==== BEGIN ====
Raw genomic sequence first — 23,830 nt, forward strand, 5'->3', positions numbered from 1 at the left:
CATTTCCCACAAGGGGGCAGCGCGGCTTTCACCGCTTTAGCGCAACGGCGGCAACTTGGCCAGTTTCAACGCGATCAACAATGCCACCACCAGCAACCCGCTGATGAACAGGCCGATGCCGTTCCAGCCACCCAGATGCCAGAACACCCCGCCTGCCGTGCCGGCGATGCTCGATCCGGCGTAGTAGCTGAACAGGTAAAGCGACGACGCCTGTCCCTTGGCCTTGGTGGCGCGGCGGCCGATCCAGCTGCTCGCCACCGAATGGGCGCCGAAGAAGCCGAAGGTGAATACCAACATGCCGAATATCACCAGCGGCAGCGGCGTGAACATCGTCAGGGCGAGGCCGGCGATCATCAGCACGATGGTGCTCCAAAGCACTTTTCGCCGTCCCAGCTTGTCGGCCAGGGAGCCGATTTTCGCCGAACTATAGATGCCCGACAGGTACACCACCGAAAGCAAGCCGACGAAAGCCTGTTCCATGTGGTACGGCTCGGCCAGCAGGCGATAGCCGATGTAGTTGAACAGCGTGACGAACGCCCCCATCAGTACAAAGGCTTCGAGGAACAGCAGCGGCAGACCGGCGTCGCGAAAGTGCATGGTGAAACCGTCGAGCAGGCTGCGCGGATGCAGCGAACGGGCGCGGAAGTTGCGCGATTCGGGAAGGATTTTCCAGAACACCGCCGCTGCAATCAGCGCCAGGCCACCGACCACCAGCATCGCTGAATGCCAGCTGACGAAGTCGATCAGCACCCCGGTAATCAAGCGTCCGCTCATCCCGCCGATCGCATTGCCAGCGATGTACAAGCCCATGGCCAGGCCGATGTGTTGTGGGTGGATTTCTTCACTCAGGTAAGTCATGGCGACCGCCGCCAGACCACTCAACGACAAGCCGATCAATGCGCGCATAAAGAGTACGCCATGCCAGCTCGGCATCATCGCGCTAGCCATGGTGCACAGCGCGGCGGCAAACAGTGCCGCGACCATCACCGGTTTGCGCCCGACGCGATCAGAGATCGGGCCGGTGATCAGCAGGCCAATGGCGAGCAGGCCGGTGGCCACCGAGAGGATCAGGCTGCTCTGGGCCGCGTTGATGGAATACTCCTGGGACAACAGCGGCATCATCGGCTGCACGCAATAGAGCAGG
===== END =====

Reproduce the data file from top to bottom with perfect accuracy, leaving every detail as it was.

Raw genomic sequence first — 23,830 nt, forward strand, 5'->3', positions numbered from 1 at the left:
CATTTCCCACAAGGGGGCAGCGCGGCTTTCACCGCTTTAGCGCAACGGCGGCAACTTGGCCAGTTTCAACGCGATCAACAATGCCACCACCAGCAACCCGCTGATGAACAGGCCGATGCCGTTCCAGCCACCCAGATGCCAGAACACCCCGCCTGCCGTGCCGGCGATGCTCGATCCGGCGTAGTAGCTGAACAGGTAAAGCGACGACGCCTGTCCCTTGGCCTTGGTGGCGCGGCGGCCGATCCAGCTGCTCGCCACCGAATGGGCGCCGAAGAAGCCGAAGGTGAATACCAACATGCCGAATATCACCAGCGGCAGCGGCGTGAACATCGTCAGGGCGAGGCCGGCGATCATCAGCACGATGGTGCTCCAAAGCACTTTTCGCCGTCCCAGCTTGTCGGCCAGGGAGCCGATTTTCGCCGAACTATAGATGCCCGACAGGTACACCACCGAAAGCAAGCCGACGAAAGCCTGTTCCATGTGGTACGGCTCGGCCAGCAGGCGATAGCCGATGTAGTTGAACAGCGTGACGAACGCCCCCATCAGTACAAAGGCTTCGAGGAACAGCAGCGGCAGACCGGCGTCGCGAAAGTGCATGGTGAAACCGTCGAGCAGGCTGCGCGGATGCAGCGAACGGGCGCGGAAGTTGCGCGATTCGGGAAGGATTTTCCAGAACACCGCCGCTGCAATCAGCGCCAGGCCACCGACCACCAGCATCGCTGAATGCCAGCTGACGAAGTCGATCAGCACCCCGGTAATCAAGCGTCCGCTCATCCCGCCGATCGCATTGCCAGCGATGTACAAGCCCATGGCCAGGCCGATGTGTTGTGGGTGGATTTCTTCACTCAGGTAAGTCATGGCGACCGCCGCCAGACCACTCAACGACAAGCCGATCAATGCGCGCATAAAGAGTACGCCATGCCAGCTCGGCATCATCGCGCTAGCCATGGTGCACAGCGCGGCGGCAAACAGTGCCGCGACCATCACCGGTTTGCGCCCGACGCGATCAGAGATCGGGCCGGTGATCAGCAGGCCAATGGCGAGCAGGCCGGTGGCCACCGAGAGGATCAGGCTGCTCTGGGCCGCGTTGATGGAATACTCCTGGGACAACAGCGGCATCATCGGCTGCACGCAATAGAGCAGG